Well, I studied publishing for my own postgrad and, after successfully applying to undertake a PhD within the Scottish Centre for the Book, I became more involved in teaching, not just out and out publishing, also bits of book history and other related disciplines. I loved that experience, and realised that I wanted to be more involved in delivering this kind of training, particularly the theoretical sides of literary culture. I also learned more about my own interest in publishing through my doctoral studies and realised that I actually enjoyed being involved with the sector as a whole far more than my experience of working closely with any single organisation. As an academic, my concern is with augmenting understanding of processes which involve the entire industry. This is very rewarding for me. As a teacher, I get to communicate challenges that things like digitisation and globalisation present, but I’m removed enough from industrial pressures to pivot my own views on these and share them with students who will one day shape their outcomes.


In your opinion, what are the merits of publishing education?

When you study publishing, you learn about creativity and communication. I think that is, in a sense, a given. It is what most of the students who apply for these courses consider themselves to be, and it is the romantic ethos of the profession. But beyond that, you learn how to shape creativity to practical and commercial outputs. You learn how to sell books but, more importantly, you should learn how to sell yourself. One of the biggest challenges I notice for new students each year is making that step from being an undergraduate with no experience of working as a career professional to being someone who can successfully fit into any organisation. It is every bit as much about getting the life skills down and we try to embed this in our teaching. Beyond that, grandiose though it may sound, the story of the past and the story of the future are both, essentially, types of message. Publishing is all about how to harness these messages.


Your students will be well aware that you hold a special interest in comic book publishing – where do you see the comic publishing industry going over the next few years?

That’s a wonderful question. You know the temptation here would be to make some hi-tech predictions about the ways in which new technologies will affect development. But, truth be told, I don’t think new technology will have the most significant impact on comic book publishing in the close future, at least not directly. I think reversion of the print market is and will continue to happen. Much like the vinyl resurgence in the music market, people love print comics, and since certain types of sales started to rise in the market during the naughties, the demand for ever higher quality hardback and TPB (trade paperback collected editions) has continued to grow. So I think an enhancement of that will continue when we are talking about the mass market stuff in the anglo-American tradition. That is true of the Marvel/DC/Dark Horse/Image world, and it’s true of Rebellion’s 2000ad and its properties in the UK. For UK children’s comics though, the market is down and things are moving online. So that gives you a hint as to how the demographics of the market are segmented.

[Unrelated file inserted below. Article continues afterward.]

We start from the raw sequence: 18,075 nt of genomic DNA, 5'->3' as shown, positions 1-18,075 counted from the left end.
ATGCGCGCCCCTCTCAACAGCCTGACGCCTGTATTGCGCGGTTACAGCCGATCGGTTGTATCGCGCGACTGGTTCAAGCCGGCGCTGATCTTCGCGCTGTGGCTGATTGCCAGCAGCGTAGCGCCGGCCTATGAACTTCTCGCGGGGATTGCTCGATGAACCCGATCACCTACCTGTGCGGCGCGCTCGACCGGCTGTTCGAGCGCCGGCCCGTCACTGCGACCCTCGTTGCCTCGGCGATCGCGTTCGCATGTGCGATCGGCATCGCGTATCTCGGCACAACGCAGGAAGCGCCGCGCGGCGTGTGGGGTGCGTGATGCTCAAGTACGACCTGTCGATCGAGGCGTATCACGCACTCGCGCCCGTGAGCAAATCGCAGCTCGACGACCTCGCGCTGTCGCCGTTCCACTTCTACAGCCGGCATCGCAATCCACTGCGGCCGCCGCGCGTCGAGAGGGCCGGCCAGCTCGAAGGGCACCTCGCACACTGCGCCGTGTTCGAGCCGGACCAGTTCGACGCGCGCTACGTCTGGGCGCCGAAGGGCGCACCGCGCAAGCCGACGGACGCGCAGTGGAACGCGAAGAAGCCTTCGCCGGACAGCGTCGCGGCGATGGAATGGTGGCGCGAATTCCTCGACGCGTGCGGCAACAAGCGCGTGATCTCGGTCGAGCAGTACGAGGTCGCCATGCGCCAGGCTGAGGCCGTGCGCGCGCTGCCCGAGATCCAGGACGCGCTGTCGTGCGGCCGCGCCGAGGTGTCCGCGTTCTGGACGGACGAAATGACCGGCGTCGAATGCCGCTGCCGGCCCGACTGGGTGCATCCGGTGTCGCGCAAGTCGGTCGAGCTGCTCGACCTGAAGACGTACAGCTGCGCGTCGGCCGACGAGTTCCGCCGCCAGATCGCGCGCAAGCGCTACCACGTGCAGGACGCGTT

But that is just one side of comics publishing. In the independent, more European market for comics, the Graphic Novel is constantly evolving as an art form and medium and that is perhaps where the innovation will occur. I wouldn’t want to predict what that may look like but I can’t wait to see. Companies in London like SelfMadeHero and Nobrow really push these boundaries. And I won’t even go into webcomics, there’s too much to discuss there!


You also specialise in different national markets. Do you see Brexit changing the UK publishing market in relation to the wider European market, and if so, how?